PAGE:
Your weekly Beed is being buttonholed at parties, being asked why the stock prices are increasing and whether one should invest or not and in which stocks they should.
How should he know? It's hard to say when it comes to explaining stock market movements in general and in Nepal in particular. Millions have written doctoral theses about stock markets and how to predict their movements. An MIT maths professor made billions after devising a formula that could recognise patterns and predict the market. But at the end of the day, playing the stock market is a bit like gambling in a casino.
The NEPSE has zoomed considerably in the past six months. If one had invested, say, Rs 1,000 on listed stocks in 2005, the value today would be Rs 2,500. Considering the roller coaster ride that the economy has been through, this is phenomenal. The stock market starts to gallop when there are speculative instincts at play rather than technical analysis.
Equity investments are more scientific, but in a country where we still believe that its better to queue at empty gas stations than to leave it to the market, we would still like to consider playing in the secondary markets an extension of the card game, marriage.
Nepal's stock market volume is not at all small when we consider the market capitalisation of shares: the number of shares multiplied by the closing prices. The current capitalisation of $3 billion is nearly half of Nepal's GDP. So if one is to consider that at least ten percent of these shares are floating in the market, then there is about $300 million of shares that can be traded.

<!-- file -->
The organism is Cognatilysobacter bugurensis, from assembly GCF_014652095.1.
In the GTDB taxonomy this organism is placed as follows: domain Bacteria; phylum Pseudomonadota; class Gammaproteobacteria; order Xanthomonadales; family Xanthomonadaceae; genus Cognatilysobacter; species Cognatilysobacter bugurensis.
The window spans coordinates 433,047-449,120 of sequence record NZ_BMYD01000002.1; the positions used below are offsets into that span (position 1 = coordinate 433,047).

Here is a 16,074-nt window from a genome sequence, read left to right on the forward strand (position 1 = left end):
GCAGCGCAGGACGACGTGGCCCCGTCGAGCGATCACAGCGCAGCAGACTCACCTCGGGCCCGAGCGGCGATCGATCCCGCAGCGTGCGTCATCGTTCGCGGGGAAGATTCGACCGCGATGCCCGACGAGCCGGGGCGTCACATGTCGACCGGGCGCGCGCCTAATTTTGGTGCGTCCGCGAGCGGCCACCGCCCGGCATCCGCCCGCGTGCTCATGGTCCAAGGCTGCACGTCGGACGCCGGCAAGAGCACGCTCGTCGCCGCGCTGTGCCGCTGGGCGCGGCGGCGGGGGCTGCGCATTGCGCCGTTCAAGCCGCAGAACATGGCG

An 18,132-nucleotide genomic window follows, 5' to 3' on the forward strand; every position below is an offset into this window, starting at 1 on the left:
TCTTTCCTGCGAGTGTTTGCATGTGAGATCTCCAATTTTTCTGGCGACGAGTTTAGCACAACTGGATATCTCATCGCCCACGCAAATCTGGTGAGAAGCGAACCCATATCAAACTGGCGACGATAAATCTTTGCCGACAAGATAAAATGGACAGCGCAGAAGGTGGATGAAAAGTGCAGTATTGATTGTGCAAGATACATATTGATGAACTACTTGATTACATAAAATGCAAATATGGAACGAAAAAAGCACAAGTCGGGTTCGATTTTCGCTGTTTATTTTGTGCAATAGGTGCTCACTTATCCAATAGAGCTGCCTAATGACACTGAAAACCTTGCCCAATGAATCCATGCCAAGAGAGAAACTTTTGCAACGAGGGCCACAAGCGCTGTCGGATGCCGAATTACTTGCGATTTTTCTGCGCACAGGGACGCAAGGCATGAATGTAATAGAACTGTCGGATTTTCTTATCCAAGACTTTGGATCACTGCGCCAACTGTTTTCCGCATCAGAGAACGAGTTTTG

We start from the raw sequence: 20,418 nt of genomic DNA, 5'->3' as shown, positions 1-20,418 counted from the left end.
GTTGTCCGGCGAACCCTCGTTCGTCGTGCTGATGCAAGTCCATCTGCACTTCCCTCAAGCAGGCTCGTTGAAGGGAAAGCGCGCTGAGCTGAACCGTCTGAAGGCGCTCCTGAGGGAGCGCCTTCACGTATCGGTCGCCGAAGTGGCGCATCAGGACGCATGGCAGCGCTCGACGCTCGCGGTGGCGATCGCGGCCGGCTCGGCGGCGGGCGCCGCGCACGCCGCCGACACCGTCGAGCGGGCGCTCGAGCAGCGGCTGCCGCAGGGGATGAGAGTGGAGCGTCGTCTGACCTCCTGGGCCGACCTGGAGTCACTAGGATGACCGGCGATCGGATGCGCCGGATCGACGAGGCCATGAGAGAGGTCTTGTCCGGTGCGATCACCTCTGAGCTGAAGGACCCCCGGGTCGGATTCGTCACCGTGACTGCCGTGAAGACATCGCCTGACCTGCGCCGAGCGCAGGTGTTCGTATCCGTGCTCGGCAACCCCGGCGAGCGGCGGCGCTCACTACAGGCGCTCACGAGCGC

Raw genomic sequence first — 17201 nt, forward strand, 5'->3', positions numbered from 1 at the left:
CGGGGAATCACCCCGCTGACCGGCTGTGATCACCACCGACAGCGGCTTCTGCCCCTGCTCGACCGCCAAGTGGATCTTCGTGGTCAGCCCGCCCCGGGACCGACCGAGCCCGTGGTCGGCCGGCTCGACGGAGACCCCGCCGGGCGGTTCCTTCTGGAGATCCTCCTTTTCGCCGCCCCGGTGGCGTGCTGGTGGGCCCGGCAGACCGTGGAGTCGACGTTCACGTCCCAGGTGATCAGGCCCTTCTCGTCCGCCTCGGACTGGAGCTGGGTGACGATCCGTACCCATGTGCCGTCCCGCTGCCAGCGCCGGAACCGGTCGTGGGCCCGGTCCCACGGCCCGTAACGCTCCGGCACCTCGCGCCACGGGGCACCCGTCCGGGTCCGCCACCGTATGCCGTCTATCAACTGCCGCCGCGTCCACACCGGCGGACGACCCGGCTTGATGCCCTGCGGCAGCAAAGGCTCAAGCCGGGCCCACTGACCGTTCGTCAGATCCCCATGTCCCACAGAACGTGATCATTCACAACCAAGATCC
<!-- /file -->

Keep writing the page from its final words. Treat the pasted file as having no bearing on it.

Considering the volumes of less than $10 million a day, the transactions are still small. Further, the size of our companies is very small. In India, the definition of small cap companies are those whose market capitalisation is less than $400 million. In Nepal, the largest companies would be less than this cap. So, there is a long way to go.
Stock market fluctuations can be volatile and a piece of paper can be worth a lot more or less in a matter of hours. A strong regulator is therefore necessary to ensure that the trading is close to efficient and also encourage more people to access the market for funds.
Unfortunately, in Nepal, the regulator sees itself as another government department and not really interested on how to take the markets ahead. A strong regulator can always encourage professionalism as well as growth, as has been demonstrated by the banking industry. Time has come to really make the regulator attuned to global practices, privatize the stock exchange and let the trading go electronic.
For investors to really reap benefits from stock markets, individual investors have to be replaced by institutional ones. This means mutual funds and other institutional investment possibilities must be opened up. Institutional investors can afford to employ people who can do better analyses and help in stabilising the secondary markets.
They need to be treated at par from the tax perspective as well as given incentives to take the risk of managing funds. These elements have to be of course looked at by the government, which has to formulate necessary legislation to ensure that the market grows and encourages companies to take the public company route. Surely, this needs to be linked to the constituent assembly!